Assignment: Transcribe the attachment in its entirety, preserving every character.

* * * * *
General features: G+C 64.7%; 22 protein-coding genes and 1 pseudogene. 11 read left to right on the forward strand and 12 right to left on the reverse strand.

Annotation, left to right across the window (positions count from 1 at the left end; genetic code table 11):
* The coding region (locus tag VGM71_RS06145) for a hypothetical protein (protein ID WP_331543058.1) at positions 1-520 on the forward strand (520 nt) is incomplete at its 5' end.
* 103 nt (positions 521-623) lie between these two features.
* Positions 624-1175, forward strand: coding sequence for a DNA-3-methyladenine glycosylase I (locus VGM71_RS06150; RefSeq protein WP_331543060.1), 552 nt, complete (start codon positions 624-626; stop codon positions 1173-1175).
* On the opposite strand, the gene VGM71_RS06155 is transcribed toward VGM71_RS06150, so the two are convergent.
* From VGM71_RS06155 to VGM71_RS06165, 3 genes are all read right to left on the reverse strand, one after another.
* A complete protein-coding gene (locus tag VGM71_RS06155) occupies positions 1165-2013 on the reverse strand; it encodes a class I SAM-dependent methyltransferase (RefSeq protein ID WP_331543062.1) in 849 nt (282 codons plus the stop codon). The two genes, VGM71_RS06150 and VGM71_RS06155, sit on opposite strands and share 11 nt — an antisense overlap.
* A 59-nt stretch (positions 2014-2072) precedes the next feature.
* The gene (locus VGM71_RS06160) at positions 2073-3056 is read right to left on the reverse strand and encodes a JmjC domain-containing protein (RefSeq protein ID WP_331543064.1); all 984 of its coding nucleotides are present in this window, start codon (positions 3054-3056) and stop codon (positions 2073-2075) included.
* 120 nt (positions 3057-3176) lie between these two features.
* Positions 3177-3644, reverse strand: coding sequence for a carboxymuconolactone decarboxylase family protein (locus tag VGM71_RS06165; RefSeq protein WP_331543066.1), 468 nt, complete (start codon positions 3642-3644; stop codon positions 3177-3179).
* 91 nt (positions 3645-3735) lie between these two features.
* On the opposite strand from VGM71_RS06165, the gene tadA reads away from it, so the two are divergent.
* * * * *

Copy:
General features: G+C 64.7%; 22 protein-coding genes and 1 pseudogene. 11 read left to right on the forward strand and 12 right to left on the reverse strand.

Annotation, left to right across the window (positions count from 1 at the left end; genetic code table 11):
* The coding region (locus tag VGM71_RS06145) for a hypothetical protein (protein ID WP_331543058.1) at positions 1-520 on the forward strand (520 nt) is incomplete at its 5' end.
* 103 nt (positions 521-623) lie between these two features.
* Positions 624-1175, forward strand: coding sequence for a DNA-3-methyladenine glycosylase I (locus VGM71_RS06150; RefSeq protein WP_331543060.1), 552 nt, complete (start codon positions 624-626; stop codon positions 1173-1175).
* On the opposite strand, the gene VGM71_RS06155 is transcribed toward VGM71_RS06150, so the two are convergent.
* From VGM71_RS06155 to VGM71_RS06165, 3 genes are all read right to left on the reverse strand, one after another.
* A complete protein-coding gene (locus tag VGM71_RS06155) occupies positions 1165-2013 on the reverse strand; it encodes a class I SAM-dependent methyltransferase (RefSeq protein ID WP_331543062.1) in 849 nt (282 codons plus the stop codon). The two genes, VGM71_RS06150 and VGM71_RS06155, sit on opposite strands and share 11 nt — an antisense overlap.
* A 59-nt stretch (positions 2014-2072) precedes the next feature.
* The gene (locus VGM71_RS06160) at positions 2073-3056 is read right to left on the reverse strand and encodes a JmjC domain-containing protein (RefSeq protein ID WP_331543064.1); all 984 of its coding nucleotides are present in this window, start codon (positions 3054-3056) and stop codon (positions 2073-2075) included.
* 120 nt (positions 3057-3176) lie between these two features.
* Positions 3177-3644, reverse strand: coding sequence for a carboxymuconolactone decarboxylase family protein (locus tag VGM71_RS06165; RefSeq protein WP_331543066.1), 468 nt, complete (start codon positions 3642-3644; stop codon positions 3177-3179).
* 91 nt (positions 3645-3735) lie between these two features.
* On the opposite strand from VGM71_RS06165, the gene tadA reads away from it, so the two are divergent.